Hateful Tendencies: My Experience With Racism in Cambodia

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Although, I am surrounded by people, I often feel spurts of loneliness. Not because I am homesick and not due to a lack of friends. It’s lonely because I feel as though I shoulder the burden of racism here independently, the one target, the one unwanted. Being the only “dark skinned” black woman in a city swimming with racists ideologies can be tolling emotionally and mentally. There is no black community here, no support system, and no shared experience. I didn’t come here necessarily looking for that community but I also did not expect to experience overt racism in a country pervasive with brown skinned people; call me naive if you will. Although I have found two other black women who I am more than grateful for, I will be the only one that I know of when they both return to the USA.


Conversations with Cambodians about Race
Most Cambodians have been very nice to my face. However, even my co-worker, who has been the most welcoming Khmer I’ve encountered, told me that my skin is unpopular. She explained to me that most Cambodians do not like black people and after I informed her that I thought this was racist, she told me that her skin is also unpopular because she has brown skin as well. As if this would make me feel better!


Today I went out to lunch with a different Khmer co-worker and her friend, who was exceptionally pale compared to other Cambodians. They were really nice and friendly to me but suddenly in the middle of our meal, my co-worker’s friend randomly said “I like black.” Then she continued, “not black like this,” pointing to my arm. She went on searching my arm, twisting it and turning it until she found the lightest part of my arm near my palm and proudly said “I like black like this, I want to be this color.” She thought that comment made her cool and unique going on to explain that all of her Cambodian friends “don’t like black” and that they all want to be white.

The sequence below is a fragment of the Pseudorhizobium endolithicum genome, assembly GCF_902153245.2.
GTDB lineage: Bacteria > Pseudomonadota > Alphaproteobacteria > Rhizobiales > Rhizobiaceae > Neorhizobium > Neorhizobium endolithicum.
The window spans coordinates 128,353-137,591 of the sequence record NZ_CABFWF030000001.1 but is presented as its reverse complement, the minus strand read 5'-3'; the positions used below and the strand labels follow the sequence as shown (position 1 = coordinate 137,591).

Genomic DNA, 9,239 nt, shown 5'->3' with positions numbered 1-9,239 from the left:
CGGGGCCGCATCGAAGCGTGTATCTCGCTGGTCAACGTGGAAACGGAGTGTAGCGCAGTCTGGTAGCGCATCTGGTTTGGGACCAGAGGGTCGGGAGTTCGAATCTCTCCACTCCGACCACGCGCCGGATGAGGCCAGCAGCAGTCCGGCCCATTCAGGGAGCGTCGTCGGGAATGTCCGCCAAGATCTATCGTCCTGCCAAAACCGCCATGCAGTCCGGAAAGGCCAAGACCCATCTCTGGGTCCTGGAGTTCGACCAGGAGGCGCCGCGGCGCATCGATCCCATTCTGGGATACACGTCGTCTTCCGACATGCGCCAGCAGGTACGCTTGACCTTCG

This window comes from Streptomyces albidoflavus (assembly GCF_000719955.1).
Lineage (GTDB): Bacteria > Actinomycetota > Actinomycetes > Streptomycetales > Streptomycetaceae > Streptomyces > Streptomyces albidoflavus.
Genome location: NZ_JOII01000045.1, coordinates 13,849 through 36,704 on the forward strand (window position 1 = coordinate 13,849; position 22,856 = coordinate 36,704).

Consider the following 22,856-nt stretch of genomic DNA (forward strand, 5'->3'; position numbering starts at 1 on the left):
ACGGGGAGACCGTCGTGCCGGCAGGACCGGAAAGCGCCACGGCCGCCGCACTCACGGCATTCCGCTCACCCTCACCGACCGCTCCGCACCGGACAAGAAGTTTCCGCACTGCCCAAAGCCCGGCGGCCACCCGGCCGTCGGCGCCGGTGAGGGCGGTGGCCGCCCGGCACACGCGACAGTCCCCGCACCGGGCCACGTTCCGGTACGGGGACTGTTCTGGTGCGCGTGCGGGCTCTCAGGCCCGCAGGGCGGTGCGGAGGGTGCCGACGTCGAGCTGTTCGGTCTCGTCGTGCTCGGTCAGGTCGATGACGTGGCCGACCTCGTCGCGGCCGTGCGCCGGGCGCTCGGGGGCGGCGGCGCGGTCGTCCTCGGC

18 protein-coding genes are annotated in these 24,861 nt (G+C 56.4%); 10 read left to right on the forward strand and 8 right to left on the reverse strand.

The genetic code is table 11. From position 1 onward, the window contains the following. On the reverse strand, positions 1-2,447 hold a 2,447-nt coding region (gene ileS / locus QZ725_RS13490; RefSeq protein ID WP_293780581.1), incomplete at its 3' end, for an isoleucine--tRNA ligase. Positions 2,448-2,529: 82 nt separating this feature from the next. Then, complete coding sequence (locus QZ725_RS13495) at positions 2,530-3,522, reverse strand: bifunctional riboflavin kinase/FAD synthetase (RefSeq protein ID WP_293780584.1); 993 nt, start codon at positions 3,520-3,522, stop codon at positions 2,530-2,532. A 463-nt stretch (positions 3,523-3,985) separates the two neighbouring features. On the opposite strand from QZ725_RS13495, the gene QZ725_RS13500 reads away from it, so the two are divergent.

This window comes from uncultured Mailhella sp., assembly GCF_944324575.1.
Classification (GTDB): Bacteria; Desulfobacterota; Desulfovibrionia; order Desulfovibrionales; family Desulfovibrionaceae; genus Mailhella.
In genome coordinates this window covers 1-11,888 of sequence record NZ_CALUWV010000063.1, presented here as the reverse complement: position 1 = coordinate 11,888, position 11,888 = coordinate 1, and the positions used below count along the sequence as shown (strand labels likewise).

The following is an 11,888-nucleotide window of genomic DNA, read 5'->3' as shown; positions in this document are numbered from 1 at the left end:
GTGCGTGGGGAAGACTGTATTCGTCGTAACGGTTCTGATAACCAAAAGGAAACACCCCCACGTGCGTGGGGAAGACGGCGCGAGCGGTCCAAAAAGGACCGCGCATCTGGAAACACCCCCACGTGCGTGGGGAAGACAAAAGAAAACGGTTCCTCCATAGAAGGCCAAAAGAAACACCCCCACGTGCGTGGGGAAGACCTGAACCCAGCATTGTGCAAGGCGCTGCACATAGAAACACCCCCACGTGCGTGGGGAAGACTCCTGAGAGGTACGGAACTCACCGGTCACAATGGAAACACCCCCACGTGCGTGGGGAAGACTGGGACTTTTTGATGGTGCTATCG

Even when I went to get passport photos taken for work, they photo shopped my skin to be so light that I hardly recognized myself! The photograph was me as a white person. And yes, they did all of this to the tiny photos for my work application that no one even pays attention to.


Racism in Cambodia compared to Ignorance in China
Firstly, I do not mean to use the word ignorant in a condescending way; ignorance literally just means a “lack of knowledge” and that is how I am using it in this context. Chinese people were very ignorant about black people, black culture, and anything pertaining to Africa or the African Diaspora partly as a result of China’s homogeneousness. However, most Chinese stared at me out of curiosity and since I could speak Mandarin I understood as many of them said I was pretty, beautiful, and cool. They took pictures of me and followed me around as though I were a celebrity. Most Chinese people who had never been outside of China did not even know that black people existed outside of the African continent and many were incredulous when I said I was from America. Even though I am well versed in their history, they knew absolutely nothing about mine.


Cambodian people may not know much about my history but they do not stare at me in awe either. Similar to the Chinese they are fascinated with my hair but the only people who stare and take pictures of me in Cambodia are the ones who do it out of spite. I’ve had a Khmer man take a picture of me and laugh and a Khmer girl glare and snarl at me in the supermarket. I’ve never had experiences like the aforementioned in China, even though Cambodians are much darker than Chinese people! To escape brownness, skin whitening lotions, soaps, and solutions are sold in every single store. Many Cambodian women also wear sweatshirts and long pants while they are outside so that they will not get tanned from the sun, even though it is 90 degrees Fahrenheit or higher most days here. It was the same way in China actually. When it’s nighttime in Cambodia and the sun is no longer a threat, I’ve seen many wear more non-conservative clothing than they do in the daytime. In light of all of my experiences in Cambodia thus far, I was not surprised when my black friend informed me that the Khmer towel guy at the gym called her “n****r,n****r,n****r.” Yes, the “n” word.